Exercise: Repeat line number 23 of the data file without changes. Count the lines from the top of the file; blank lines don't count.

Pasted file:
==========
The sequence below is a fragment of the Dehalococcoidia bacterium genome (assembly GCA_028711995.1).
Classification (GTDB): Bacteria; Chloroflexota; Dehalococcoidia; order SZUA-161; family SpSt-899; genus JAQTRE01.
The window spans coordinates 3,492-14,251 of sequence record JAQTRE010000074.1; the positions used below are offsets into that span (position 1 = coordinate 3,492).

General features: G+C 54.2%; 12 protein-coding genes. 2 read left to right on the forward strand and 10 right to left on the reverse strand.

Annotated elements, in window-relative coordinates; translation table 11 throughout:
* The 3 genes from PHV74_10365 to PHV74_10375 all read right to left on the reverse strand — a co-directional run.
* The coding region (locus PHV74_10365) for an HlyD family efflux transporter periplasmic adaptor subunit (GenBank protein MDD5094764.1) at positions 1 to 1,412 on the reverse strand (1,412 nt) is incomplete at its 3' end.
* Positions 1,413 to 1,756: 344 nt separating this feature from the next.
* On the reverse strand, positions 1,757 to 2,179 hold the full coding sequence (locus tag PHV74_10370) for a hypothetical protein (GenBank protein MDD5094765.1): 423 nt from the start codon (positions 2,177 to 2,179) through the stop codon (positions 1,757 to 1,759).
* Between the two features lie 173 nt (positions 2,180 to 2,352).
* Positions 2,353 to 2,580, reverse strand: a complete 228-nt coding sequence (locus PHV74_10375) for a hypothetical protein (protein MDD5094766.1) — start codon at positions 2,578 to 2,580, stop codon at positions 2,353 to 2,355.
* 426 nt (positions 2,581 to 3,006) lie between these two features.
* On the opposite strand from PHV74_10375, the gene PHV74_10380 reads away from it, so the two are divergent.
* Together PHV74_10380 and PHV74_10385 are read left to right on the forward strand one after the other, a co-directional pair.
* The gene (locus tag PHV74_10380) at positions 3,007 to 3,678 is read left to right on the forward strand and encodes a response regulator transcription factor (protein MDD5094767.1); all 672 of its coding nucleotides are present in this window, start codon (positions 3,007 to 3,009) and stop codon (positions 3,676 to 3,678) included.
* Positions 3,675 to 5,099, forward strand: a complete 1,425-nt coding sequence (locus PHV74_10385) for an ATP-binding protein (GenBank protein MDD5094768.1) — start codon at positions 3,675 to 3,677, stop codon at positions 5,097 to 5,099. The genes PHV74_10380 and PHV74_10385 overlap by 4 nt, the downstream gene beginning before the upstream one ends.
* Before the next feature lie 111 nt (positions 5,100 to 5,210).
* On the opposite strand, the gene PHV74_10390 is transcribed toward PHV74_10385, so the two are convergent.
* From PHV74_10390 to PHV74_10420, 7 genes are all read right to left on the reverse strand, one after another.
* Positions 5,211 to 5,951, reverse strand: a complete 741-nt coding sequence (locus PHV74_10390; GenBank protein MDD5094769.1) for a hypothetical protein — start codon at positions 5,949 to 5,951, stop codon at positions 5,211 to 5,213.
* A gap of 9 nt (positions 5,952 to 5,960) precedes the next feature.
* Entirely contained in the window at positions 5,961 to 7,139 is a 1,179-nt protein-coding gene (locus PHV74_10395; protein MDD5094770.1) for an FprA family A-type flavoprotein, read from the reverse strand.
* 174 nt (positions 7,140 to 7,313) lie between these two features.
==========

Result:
* 174 nt (positions 7,140 to 7,313) lie between these two features.